Proper footwear can also minimize the risk for knee injury. Wearing shoes that are appropriate for the activity can lessen the risk of twisting and other forces that can stress the knee.
How fast can you recover?
Conservative Treatment Options
This type of recovery includes rehabilitation therapy, which involves range of motion and strength exercises to help restore the knee to full function. These exercises include bending and strengthening the knee while sitting or riding a stationary bike. This type of exercise strengthens the muscles surrounding the knee, particularly the hamstrings. The surgeon may have you perform different exercises in order to help regain strength to the ligament.
If the ligament is a complete tear or the patient is physically active, then the surgeon may suggest a complete reconstruction of the ligament in order to prevent further damage and stabilize the knee. Arthroscopic surgery may be performed. Surgery may involve reconstruction of the damaged ligament using a strip of tendon from the patient's knee (patellar tendon) or hamstring muscle. A cadaver graft or allograft can also be used. The surgeon may determine to secure the new ligament with an implantable fixation device. A physical therapy program will usually follow the surgery in order to strengthen the muscles and restore full joint mobility.
Rehabilitation is often used to help surgical and nonsurgical knee injury patients recover and get back to their lives. A treatment program focused on muscle strengthening is a common choice. Rehabilitation may include range-of-motion, strength, and flexibility exercises, concentration on strengthening quadriceps muscles for added support, and temporary use of crutches or a brace for stability.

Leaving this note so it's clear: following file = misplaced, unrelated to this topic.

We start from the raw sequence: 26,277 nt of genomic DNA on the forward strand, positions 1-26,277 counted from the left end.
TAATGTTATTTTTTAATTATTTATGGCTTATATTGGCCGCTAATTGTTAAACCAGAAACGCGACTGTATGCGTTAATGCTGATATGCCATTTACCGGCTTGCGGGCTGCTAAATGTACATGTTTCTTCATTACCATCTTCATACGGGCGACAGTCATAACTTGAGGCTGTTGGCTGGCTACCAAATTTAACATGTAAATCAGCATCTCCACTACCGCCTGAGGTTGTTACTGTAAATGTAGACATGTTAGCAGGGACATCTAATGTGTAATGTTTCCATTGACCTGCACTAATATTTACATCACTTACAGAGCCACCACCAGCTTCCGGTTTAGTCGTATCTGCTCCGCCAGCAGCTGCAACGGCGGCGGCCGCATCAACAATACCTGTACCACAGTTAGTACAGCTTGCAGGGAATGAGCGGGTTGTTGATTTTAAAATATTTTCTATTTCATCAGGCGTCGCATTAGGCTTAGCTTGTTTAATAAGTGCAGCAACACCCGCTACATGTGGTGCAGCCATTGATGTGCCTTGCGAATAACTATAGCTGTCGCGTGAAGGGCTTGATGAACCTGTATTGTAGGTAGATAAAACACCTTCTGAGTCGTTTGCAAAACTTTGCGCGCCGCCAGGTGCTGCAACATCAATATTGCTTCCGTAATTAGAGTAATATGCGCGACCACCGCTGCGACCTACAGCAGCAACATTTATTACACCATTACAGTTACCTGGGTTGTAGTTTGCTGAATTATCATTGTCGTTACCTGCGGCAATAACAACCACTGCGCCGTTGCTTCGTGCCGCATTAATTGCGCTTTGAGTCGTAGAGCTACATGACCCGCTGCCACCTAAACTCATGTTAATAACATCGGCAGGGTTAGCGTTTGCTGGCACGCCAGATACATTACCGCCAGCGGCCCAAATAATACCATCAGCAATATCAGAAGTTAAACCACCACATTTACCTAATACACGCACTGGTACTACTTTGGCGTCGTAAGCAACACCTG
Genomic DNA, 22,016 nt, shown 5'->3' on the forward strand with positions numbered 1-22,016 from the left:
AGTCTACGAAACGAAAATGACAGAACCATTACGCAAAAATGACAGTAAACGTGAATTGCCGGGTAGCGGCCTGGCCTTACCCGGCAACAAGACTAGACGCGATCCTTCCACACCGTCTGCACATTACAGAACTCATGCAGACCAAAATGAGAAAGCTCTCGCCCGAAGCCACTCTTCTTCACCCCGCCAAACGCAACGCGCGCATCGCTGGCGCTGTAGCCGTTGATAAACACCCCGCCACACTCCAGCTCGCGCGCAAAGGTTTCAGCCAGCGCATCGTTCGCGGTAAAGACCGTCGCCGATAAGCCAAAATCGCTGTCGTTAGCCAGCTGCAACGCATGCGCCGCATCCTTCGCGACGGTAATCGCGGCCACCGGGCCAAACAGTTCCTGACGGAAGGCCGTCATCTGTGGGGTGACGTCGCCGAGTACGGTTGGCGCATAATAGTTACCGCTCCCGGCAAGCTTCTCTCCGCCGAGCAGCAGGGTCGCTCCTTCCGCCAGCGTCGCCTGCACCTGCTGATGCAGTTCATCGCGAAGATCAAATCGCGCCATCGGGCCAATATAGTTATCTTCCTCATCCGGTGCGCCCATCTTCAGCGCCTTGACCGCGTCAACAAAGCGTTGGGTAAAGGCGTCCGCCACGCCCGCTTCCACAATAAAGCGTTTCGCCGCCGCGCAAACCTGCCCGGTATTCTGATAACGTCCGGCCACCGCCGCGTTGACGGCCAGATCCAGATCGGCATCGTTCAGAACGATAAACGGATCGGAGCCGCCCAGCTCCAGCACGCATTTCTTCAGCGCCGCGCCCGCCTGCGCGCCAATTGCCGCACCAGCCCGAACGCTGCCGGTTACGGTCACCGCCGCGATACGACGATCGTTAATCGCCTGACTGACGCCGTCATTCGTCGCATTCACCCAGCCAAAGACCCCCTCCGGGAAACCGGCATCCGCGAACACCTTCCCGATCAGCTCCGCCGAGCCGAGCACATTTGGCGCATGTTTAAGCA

For arthritis therapy, integrating lower impact training activities may help relieve some of the symptoms. For example, substitute swimming instead of running on some days. Your physical therapist will work with you to alleviate your specific symptoms and introduce exercises to help increase strength and range of motion. Regular use of heat or ice, bandaging during certain activities, and massage or topical ointments may offer relief as well.
At Vikram Hospital, we help athletes with knee injuries recover with the best techniques modern medicine has to offer. If you or your child sustains a knee injury, contact us today for an appointment with an experienced sports injury specialist.
What are the results of the surgery?
To be provided by the doctor.
What are the complications?
Not all knee pain is serious. But some knee injuries and medical conditions, such as osteoarthritis, can lead to increasing pain, joint damage and even disability if left untreated. And having a knee injury — even a minor one — makes it more likely that you'll have similar injuries in the future.
Cost of Surgery?
The cost of surgery for Knee Injuries depends on many factors. They include the cost of being in the hospital for several days. Unexpected events that result in an extended hospital stay will also increase the overall cost.
Costs also vary depending on the type of insurance coverage you have. Many insurance companies cover the cost of the surgery, the hospital stay, and the instruments to straighten the spine. You may owe a co-payment or you may be billed the balance of what your insurance does not cover.
Be sure to contact your insurance provider prior to surgery to discuss the extent of your coverage. Discuss with your surgeon, as well as the hospital billing department to make sure you understand all the costs involved.